Speech recognition is everywhere these days, yet some languages, such as Shakhizat Nurgaliyev and Askat Kuzdeuov’s native Kazakh, lack sufficiently large public datasets for training keyword spotting models. To make up for this disparity, the duo explored generating synthetic datasets using a neural text-to-speech system called Piper, and then extracting speech commands from the audio with the Vosk Speech Recognition Toolkit.
Beyond simply building a model to recognize keywords from audio samples, Nurgaliyev and Kuzdeuov’s primary goal was to also deploy it onto an embedded target, such as a single-board computer or microcontroller. Ultimately, they went with the Arduino Nicla Voice development board since it contains not just an nRF52832 SoC, a microphone, and an IMU, but an NDP120 from Syntiant as well. This specialized Neural Decision Processor helps to greatly speed up inferencing times thanks to dedicated hardware accelerators while simultaneously reducing power consumption.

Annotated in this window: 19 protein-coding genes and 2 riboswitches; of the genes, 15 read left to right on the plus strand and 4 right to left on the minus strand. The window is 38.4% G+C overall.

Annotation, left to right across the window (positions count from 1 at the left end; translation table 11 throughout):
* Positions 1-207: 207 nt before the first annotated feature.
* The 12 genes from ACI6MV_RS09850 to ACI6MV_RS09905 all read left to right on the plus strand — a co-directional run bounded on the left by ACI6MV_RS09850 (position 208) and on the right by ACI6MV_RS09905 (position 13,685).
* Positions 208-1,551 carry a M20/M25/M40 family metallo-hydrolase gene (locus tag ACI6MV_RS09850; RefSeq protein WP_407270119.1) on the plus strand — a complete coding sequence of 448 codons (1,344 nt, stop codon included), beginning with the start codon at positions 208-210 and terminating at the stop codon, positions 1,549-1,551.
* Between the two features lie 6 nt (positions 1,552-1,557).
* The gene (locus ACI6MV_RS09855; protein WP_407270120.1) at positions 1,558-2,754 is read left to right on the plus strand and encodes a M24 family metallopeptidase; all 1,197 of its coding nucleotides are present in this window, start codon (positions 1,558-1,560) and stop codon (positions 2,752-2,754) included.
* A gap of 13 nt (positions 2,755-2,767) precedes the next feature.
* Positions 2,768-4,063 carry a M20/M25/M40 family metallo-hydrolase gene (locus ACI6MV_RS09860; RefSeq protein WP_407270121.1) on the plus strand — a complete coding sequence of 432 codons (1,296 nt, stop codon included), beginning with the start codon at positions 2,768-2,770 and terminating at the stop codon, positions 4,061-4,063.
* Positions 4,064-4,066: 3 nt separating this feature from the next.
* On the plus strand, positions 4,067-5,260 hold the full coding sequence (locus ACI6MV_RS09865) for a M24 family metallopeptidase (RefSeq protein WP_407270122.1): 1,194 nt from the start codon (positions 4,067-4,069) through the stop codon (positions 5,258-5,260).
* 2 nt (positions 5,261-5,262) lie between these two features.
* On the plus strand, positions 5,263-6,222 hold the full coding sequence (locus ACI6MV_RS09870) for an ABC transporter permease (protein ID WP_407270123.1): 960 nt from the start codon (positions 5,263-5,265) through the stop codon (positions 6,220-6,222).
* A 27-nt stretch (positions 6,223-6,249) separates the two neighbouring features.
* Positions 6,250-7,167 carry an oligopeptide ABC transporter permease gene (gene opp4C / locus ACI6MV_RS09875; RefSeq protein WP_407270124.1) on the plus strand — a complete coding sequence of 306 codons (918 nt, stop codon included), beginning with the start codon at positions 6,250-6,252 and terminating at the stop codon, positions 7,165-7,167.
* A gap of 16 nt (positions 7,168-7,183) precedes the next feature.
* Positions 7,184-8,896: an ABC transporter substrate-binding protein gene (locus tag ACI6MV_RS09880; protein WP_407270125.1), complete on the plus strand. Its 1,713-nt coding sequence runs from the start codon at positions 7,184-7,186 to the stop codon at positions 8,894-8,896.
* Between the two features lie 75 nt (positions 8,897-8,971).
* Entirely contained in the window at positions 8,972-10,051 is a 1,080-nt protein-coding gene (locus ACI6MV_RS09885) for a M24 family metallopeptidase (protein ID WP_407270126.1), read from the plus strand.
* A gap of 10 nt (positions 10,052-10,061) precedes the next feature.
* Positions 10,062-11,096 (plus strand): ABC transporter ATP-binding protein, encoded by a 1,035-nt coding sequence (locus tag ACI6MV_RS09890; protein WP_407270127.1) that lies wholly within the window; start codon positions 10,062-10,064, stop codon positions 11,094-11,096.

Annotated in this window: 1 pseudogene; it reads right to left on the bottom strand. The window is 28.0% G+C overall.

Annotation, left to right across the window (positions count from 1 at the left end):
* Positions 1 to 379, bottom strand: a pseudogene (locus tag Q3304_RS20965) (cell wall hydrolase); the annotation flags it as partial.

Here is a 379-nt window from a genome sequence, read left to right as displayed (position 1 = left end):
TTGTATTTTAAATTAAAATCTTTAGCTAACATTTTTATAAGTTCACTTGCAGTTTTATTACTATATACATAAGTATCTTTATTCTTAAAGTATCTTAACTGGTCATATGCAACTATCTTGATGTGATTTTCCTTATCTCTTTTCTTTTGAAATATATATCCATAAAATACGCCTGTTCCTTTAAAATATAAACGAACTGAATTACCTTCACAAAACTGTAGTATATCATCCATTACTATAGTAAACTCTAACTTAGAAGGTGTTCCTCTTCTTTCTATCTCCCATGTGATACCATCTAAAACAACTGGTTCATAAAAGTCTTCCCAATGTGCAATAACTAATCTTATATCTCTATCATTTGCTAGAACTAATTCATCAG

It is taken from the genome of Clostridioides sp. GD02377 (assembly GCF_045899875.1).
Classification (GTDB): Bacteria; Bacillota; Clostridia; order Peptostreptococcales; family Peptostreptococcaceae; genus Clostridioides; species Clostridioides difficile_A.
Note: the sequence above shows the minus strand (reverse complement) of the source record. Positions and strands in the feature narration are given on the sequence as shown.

With the hardware selected, the team began to train their model with a total of 20.25 hours of generated speech data spanning 28 distinct output classes. After 100 learning epochs, it achieved an accuracy of 95.5% and only consumed about 540KB of memory on the NDP120, thus making it quite efficient.
To read more about Nurgaliyev and Kuzdeuov’s project and how they deployed an embedded ML model that was trained solely on generated speech data, check out their write-up here on Hackster.io.
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